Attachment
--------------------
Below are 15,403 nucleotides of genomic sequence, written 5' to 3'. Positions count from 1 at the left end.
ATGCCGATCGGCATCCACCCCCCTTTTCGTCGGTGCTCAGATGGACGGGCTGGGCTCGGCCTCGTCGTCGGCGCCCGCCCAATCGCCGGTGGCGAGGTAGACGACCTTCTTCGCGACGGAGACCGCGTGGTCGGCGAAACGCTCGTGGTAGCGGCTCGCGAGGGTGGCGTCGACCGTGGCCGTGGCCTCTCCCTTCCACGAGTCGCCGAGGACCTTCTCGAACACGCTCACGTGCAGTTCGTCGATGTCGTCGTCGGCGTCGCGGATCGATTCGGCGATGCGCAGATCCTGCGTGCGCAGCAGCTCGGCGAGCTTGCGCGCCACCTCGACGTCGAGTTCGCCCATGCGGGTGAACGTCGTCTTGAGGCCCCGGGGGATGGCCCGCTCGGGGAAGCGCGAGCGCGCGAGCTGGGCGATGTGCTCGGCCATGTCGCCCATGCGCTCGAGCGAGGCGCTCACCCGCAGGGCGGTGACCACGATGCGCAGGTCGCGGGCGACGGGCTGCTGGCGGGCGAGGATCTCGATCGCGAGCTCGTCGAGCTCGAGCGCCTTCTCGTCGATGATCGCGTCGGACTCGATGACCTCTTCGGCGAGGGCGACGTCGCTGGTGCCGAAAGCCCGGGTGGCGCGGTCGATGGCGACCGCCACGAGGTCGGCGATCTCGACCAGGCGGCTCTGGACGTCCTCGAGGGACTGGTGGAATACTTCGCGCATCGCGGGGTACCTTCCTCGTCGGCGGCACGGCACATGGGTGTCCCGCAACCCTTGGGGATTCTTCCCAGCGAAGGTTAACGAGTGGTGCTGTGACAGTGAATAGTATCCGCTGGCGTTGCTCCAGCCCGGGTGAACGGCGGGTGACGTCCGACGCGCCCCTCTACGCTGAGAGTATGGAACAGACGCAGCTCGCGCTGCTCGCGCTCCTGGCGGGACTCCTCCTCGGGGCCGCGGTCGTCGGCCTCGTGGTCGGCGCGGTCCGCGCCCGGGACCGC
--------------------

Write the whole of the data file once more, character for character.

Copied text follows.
Below are 15,403 nucleotides of genomic sequence, written 5' to 3'. Positions count from 1 at the left end.
ATGCCGATCGGCATCCACCCCCCTTTTCGTCGGTGCTCAGATGGACGGGCTGGGCTCGGCCTCGTCGTCGGCGCCCGCCCAATCGCCGGTGGCGAGGTAGACGACCTTCTTCGCGACGGAGACCGCGTGGTCGGCGAAACGCTCGTGGTAGCGGCTCGCGAGGGTGGCGTCGACCGTGGCCGTGGCCTCTCCCTTCCACGAGTCGCCGAGGACCTTCTCGAACACGCTCACGTGCAGTTCGTCGATGTCGTCGTCGGCGTCGCGGATCGATTCGGCGATGCGCAGATCCTGCGTGCGCAGCAGCTCGGCGAGCTTGCGCGCCACCTCGACGTCGAGTTCGCCCATGCGGGTGAACGTCGTCTTGAGGCCCCGGGGGATGGCCCGCTCGGGGAAGCGCGAGCGCGCGAGCTGGGCGATGTGCTCGGCCATGTCGCCCATGCGCTCGAGCGAGGCGCTCACCCGCAGGGCGGTGACCACGATGCGCAGGTCGCGGGCGACGGGCTGCTGGCGGGCGAGGATCTCGATCGCGAGCTCGTCGAGCTCGAGCGCCTTCTCGTCGATGATCGCGTCGGACTCGATGACCTCTTCGGCGAGGGCGACGTCGCTGGTGCCGAAAGCCCGGGTGGCGCGGTCGATGGCGACCGCCACGAGGTCGGCGATCTCGACCAGGCGGCTCTGGACGTCCTCGAGGGACTGGTGGAATACTTCGCGCATCGCGGGGTACCTTCCTCGTCGGCGGCACGGCACATGGGTGTCCCGCAACCCTTGGGGATTCTTCCCAGCGAAGGTTAACGAGTGGTGCTGTGACAGTGAATAGTATCCGCTGGCGTTGCTCCAGCCCGGGTGAACGGCGGGTGACGTCCGACGCGCCCCTCTACGCTGAGAGTATGGAACAGACGCAGCTCGCGCTGCTCGCGCTCCTGGCGGGACTCCTCCTCGGGGCCGCGGTCGTCGGCCTCGTGGTCGGCGCGGTCCGCGCCCGGGACCGC